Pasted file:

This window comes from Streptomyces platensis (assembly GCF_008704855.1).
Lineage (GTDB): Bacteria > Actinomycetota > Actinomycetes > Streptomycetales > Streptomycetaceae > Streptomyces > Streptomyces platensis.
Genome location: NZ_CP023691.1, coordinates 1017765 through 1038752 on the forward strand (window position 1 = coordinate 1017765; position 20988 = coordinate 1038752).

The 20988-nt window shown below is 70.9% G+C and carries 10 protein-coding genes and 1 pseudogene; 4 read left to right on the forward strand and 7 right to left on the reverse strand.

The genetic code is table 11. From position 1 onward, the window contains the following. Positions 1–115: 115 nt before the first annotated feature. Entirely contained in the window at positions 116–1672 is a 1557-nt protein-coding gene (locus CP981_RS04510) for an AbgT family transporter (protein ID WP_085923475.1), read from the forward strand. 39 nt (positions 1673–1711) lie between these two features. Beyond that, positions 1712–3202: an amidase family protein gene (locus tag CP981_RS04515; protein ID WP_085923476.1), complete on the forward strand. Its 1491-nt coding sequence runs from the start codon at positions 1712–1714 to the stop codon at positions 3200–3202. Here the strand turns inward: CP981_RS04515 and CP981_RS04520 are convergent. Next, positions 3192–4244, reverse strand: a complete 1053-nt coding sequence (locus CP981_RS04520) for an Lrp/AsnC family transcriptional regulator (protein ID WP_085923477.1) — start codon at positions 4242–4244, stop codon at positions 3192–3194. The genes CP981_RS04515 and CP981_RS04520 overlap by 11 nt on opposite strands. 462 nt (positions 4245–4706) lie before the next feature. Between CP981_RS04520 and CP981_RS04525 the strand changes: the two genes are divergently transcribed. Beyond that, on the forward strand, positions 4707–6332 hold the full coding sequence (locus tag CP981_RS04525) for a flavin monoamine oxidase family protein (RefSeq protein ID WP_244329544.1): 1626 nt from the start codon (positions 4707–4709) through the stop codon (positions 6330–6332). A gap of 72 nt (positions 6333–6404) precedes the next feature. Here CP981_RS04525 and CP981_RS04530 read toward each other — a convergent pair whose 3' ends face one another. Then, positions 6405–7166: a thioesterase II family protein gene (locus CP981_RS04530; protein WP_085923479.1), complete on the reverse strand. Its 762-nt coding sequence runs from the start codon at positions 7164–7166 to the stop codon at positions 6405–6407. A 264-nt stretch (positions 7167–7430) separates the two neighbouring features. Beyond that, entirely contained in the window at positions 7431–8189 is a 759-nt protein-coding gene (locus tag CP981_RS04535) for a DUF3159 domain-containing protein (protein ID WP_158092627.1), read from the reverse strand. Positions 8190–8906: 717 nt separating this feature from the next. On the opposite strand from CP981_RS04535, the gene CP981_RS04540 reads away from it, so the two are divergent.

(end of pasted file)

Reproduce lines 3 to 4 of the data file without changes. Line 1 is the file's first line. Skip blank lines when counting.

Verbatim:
Genome location: NZ_CP023691.1, coordinates 1017765 through 1038752 on the forward strand (window position 1 = coordinate 1017765; position 20988 = coordinate 1038752).

The 20988-nt window shown below is 70.9% G+C and carries 10 protein-coding genes and 1 pseudogene; 4 read left to right on the forward strand and 7 right to left on the reverse strand.